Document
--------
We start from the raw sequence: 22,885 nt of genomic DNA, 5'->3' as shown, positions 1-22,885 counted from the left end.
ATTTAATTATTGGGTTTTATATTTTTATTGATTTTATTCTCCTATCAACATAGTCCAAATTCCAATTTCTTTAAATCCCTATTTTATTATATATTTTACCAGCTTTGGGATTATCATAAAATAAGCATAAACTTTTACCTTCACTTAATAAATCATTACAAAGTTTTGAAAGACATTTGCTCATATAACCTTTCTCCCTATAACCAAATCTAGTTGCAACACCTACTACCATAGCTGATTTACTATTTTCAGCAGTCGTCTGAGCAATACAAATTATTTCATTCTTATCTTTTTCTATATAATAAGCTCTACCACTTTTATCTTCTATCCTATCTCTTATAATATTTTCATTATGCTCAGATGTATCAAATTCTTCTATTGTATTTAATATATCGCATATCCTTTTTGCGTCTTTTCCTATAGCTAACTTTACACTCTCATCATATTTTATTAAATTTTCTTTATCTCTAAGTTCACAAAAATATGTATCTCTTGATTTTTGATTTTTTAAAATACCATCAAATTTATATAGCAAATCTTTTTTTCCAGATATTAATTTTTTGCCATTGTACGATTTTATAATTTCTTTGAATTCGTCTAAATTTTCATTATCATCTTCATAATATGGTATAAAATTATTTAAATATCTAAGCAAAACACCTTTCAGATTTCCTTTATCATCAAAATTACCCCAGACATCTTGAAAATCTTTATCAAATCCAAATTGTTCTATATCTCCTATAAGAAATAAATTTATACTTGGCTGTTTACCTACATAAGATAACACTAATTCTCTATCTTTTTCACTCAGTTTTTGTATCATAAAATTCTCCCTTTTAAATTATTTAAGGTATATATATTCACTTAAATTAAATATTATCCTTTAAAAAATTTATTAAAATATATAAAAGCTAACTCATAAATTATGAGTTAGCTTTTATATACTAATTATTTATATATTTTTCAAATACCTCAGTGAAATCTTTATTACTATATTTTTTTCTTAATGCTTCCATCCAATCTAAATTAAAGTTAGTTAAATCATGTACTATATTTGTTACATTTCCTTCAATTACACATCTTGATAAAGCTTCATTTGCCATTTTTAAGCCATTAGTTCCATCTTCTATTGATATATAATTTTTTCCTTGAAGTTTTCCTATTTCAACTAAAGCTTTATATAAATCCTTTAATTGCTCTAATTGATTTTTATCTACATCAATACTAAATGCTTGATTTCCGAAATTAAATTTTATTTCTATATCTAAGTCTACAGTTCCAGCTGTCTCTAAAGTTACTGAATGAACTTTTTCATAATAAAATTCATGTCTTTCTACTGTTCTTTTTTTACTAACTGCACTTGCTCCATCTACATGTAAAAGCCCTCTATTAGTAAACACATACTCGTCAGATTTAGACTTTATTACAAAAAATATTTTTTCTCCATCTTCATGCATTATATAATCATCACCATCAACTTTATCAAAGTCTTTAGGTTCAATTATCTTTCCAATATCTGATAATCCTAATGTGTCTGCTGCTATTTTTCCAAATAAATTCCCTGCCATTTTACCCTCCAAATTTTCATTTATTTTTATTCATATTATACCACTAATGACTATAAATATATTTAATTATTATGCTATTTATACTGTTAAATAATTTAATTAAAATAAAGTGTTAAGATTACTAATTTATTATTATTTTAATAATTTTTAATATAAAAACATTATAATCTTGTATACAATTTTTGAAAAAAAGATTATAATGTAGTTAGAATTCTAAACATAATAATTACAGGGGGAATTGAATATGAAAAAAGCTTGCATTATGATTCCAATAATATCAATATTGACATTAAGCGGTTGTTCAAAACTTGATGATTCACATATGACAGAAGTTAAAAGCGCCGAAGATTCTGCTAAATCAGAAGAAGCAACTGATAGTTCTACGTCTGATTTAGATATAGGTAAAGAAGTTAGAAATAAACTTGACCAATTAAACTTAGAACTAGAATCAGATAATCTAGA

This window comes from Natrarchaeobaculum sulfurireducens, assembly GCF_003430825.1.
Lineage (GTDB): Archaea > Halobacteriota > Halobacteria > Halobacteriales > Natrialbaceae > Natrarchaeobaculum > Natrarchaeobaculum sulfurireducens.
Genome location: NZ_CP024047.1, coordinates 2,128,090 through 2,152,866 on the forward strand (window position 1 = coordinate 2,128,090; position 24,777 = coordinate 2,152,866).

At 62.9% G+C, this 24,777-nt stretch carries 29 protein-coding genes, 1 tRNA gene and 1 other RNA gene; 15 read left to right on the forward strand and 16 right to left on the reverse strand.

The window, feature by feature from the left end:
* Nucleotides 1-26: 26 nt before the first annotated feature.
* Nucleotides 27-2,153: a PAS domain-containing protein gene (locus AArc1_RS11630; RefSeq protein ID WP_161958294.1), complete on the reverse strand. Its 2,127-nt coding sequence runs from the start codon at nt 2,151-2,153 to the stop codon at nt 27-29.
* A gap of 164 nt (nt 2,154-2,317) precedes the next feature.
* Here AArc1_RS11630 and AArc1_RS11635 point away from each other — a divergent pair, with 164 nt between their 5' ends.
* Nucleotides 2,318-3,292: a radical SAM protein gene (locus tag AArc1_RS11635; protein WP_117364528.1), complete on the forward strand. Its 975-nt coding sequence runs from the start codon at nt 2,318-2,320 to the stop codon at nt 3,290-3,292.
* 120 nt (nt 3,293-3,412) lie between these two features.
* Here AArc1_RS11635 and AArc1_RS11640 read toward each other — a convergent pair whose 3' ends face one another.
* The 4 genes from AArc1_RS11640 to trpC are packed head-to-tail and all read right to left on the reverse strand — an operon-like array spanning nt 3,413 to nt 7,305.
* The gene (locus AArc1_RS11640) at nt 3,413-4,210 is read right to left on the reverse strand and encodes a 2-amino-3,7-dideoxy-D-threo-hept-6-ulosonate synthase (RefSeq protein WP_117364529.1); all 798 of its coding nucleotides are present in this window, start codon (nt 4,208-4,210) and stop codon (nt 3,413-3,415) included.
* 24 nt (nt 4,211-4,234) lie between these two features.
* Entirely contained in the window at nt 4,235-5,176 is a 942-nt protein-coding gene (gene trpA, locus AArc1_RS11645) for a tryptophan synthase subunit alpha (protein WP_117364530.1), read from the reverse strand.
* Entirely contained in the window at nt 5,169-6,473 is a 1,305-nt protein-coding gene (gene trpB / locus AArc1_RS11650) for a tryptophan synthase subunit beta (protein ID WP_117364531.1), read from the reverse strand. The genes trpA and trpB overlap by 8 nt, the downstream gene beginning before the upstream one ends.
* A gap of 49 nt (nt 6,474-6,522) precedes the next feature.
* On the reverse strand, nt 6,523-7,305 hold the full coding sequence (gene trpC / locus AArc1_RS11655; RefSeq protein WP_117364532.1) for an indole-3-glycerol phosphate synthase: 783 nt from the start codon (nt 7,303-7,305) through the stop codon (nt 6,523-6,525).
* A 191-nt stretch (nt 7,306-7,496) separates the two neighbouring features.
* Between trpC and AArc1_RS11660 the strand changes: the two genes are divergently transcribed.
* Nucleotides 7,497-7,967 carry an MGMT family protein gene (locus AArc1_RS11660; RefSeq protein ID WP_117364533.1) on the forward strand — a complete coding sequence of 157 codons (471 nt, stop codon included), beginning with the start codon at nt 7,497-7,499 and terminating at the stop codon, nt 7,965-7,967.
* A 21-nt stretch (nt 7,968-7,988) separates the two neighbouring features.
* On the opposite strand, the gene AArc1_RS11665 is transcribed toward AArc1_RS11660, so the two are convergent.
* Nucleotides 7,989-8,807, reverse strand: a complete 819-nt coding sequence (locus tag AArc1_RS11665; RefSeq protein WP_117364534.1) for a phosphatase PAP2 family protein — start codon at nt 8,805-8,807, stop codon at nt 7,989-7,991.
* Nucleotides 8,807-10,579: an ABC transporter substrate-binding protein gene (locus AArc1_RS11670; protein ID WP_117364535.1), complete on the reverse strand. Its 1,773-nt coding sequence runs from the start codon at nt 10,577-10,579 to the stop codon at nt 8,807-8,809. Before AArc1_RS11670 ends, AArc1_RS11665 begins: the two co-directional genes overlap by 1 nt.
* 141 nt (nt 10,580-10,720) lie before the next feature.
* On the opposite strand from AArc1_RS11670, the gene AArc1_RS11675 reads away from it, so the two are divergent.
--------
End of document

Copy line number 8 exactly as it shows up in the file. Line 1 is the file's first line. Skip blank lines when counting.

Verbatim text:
* Nucleotides 1-26: 26 nt before the first annotated feature.